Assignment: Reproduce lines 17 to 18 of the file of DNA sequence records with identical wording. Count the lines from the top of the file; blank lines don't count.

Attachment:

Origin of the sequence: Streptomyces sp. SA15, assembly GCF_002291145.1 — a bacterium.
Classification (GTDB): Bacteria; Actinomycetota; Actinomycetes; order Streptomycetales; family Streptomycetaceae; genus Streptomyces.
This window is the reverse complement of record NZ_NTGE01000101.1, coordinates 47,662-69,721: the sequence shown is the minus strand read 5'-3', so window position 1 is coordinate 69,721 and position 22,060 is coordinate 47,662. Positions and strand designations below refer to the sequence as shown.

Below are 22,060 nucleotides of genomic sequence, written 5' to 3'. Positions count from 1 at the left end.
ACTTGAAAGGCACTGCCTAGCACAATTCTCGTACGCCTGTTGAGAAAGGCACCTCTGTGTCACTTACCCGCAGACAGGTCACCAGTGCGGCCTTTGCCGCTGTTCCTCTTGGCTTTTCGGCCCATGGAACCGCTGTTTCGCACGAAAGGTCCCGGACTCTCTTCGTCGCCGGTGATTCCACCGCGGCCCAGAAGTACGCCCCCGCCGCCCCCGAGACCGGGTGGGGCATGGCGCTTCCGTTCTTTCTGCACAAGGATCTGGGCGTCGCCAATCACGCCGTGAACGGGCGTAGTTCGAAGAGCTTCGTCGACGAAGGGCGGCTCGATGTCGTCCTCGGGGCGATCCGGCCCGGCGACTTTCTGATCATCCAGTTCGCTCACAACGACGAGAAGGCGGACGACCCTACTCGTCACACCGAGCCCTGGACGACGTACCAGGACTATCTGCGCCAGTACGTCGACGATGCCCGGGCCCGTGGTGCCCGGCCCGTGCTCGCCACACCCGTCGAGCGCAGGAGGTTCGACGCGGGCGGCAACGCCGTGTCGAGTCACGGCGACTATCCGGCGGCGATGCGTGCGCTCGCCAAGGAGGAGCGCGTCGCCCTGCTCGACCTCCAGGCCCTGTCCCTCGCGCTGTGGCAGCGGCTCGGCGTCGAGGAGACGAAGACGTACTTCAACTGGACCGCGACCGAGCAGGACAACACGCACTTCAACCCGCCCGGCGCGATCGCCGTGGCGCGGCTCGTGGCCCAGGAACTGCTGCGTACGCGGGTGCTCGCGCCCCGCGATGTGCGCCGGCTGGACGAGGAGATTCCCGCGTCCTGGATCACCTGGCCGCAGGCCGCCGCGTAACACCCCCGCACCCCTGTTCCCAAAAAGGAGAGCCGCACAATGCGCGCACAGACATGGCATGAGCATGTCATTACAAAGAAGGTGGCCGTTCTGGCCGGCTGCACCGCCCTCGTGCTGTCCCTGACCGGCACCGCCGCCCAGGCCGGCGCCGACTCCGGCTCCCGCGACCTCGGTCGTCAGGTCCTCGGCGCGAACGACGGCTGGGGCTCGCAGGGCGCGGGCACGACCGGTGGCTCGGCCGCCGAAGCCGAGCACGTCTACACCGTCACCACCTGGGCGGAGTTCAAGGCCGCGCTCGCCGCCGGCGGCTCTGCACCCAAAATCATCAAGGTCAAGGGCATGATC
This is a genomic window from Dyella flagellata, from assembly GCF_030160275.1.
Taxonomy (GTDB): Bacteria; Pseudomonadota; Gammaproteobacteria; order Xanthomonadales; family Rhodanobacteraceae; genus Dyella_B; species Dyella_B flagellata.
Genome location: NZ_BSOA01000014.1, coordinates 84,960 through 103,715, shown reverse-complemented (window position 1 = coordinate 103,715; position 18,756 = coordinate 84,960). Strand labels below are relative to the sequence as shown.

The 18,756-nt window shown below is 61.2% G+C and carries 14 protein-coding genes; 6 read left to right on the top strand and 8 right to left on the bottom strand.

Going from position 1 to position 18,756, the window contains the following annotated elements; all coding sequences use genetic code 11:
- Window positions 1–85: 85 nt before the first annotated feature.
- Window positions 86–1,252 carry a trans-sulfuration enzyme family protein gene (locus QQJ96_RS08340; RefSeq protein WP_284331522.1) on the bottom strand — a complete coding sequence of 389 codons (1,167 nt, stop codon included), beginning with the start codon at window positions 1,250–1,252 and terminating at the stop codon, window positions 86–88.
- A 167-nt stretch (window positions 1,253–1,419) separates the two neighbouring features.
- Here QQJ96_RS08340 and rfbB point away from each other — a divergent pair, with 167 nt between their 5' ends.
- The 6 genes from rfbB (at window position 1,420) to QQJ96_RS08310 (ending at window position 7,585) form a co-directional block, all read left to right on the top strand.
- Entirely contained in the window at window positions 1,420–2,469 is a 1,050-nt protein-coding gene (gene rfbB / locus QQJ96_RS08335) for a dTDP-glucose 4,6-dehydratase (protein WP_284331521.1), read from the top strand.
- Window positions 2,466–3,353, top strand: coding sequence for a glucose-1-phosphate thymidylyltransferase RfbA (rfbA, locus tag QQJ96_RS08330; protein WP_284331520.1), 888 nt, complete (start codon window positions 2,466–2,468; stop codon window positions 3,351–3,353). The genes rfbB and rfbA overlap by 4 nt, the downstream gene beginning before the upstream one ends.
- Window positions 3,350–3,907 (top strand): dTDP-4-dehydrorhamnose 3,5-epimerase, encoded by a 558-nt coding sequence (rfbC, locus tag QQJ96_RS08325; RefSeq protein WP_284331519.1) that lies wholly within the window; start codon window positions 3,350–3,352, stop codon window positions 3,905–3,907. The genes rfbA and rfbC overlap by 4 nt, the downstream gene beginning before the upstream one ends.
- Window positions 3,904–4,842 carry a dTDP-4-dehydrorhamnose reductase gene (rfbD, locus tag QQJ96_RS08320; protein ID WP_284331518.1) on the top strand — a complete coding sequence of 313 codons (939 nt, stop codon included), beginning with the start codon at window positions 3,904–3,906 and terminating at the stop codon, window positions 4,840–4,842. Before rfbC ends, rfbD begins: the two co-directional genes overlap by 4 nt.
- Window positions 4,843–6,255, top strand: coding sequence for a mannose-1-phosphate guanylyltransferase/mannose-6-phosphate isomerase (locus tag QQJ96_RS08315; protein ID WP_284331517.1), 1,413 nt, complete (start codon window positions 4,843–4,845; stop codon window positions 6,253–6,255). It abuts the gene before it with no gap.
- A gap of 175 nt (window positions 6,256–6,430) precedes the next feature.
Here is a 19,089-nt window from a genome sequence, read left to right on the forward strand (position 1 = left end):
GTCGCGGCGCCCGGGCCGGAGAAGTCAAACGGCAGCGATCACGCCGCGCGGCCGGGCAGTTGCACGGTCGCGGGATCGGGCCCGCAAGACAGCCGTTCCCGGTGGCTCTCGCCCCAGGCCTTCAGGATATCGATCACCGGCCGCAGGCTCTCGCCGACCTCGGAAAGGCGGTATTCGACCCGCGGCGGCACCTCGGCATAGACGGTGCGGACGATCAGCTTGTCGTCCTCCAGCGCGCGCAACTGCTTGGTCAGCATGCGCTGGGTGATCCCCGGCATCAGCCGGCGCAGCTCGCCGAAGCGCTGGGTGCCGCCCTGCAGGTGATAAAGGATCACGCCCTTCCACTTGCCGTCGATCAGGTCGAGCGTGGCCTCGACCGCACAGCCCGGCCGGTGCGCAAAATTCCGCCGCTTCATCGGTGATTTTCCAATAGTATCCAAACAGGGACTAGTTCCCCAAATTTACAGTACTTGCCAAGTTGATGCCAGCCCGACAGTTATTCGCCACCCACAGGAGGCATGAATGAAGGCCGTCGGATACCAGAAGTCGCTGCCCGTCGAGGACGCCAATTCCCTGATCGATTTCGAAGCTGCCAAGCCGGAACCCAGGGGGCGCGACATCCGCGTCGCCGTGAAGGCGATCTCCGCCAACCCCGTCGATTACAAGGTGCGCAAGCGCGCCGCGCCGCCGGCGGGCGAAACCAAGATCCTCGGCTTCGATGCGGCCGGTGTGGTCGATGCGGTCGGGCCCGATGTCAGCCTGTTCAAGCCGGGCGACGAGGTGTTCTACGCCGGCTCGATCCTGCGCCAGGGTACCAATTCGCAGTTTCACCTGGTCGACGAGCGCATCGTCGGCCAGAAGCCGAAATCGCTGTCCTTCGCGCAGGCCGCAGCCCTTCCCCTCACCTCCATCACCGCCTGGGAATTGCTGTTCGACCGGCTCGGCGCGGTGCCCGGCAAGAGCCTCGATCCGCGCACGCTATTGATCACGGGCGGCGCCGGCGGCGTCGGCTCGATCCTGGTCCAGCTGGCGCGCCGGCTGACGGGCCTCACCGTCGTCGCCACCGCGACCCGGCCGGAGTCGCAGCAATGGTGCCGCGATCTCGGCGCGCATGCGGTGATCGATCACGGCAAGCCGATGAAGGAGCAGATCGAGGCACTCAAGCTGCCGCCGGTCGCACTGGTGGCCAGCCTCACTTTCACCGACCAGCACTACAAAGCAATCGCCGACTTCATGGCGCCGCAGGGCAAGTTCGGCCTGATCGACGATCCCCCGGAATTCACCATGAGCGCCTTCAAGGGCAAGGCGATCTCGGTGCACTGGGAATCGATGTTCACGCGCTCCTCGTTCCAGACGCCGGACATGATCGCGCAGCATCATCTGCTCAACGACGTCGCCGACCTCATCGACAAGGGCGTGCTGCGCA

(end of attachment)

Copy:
- Window positions 2,466–3,353, top strand: coding sequence for a glucose-1-phosphate thymidylyltransferase RfbA (rfbA, locus tag QQJ96_RS08330; protein WP_284331520.1), 888 nt, complete (start codon window positions 2,466–2,468; stop codon window positions 3,351–3,353). The genes rfbB and rfbA overlap by 4 nt, the downstream gene beginning before the upstream one ends.
- Window positions 3,350–3,907 (top strand): dTDP-4-dehydrorhamnose 3,5-epimerase, encoded by a 558-nt coding sequence (rfbC, locus tag QQJ96_RS08325; RefSeq protein WP_284331519.1) that lies wholly within the window; start codon window positions 3,350–3,352, stop codon window positions 3,905–3,907. The genes rfbA and rfbC overlap by 4 nt, the downstream gene beginning before the upstream one ends.